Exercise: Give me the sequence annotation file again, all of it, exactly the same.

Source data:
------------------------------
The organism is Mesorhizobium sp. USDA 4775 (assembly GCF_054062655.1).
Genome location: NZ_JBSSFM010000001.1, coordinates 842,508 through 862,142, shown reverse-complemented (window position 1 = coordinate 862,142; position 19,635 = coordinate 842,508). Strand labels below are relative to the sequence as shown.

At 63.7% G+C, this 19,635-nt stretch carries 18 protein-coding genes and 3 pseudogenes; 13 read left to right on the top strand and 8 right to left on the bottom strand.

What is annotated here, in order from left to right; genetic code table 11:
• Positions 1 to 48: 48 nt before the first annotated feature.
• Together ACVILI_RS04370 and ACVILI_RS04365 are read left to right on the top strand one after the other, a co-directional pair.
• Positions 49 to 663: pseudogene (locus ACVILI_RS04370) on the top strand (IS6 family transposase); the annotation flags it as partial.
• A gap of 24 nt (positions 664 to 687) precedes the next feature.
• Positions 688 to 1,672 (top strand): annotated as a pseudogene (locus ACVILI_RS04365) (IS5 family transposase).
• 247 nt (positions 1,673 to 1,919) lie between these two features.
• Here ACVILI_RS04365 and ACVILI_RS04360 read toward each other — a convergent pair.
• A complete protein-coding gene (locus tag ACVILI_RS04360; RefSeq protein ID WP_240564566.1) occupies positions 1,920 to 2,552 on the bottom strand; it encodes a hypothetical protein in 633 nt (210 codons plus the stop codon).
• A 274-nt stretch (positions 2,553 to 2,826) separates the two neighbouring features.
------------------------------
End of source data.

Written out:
The organism is Mesorhizobium sp. USDA 4775 (assembly GCF_054062655.1).
Genome location: NZ_JBSSFM010000001.1, coordinates 842,508 through 862,142, shown reverse-complemented (window position 1 = coordinate 862,142; position 19,635 = coordinate 842,508). Strand labels below are relative to the sequence as shown.

At 63.7% G+C, this 19,635-nt stretch carries 18 protein-coding genes and 3 pseudogenes; 13 read left to right on the top strand and 8 right to left on the bottom strand.

What is annotated here, in order from left to right; genetic code table 11:
• Positions 1 to 48: 48 nt before the first annotated feature.
• Together ACVILI_RS04370 and ACVILI_RS04365 are read left to right on the top strand one after the other, a co-directional pair.
• Positions 49 to 663: pseudogene (locus ACVILI_RS04370) on the top strand (IS6 family transposase); the annotation flags it as partial.
• A gap of 24 nt (positions 664 to 687) precedes the next feature.
• Positions 688 to 1,672 (top strand): annotated as a pseudogene (locus ACVILI_RS04365) (IS5 family transposase).
• 247 nt (positions 1,673 to 1,919) lie between these two features.
• Here ACVILI_RS04365 and ACVILI_RS04360 read toward each other — a convergent pair.
• A complete protein-coding gene (locus tag ACVILI_RS04360; RefSeq protein ID WP_240564566.1) occupies positions 1,920 to 2,552 on the bottom strand; it encodes a hypothetical protein in 633 nt (210 codons plus the stop codon).
• A 274-nt stretch (positions 2,553 to 2,826) separates the two neighbouring features.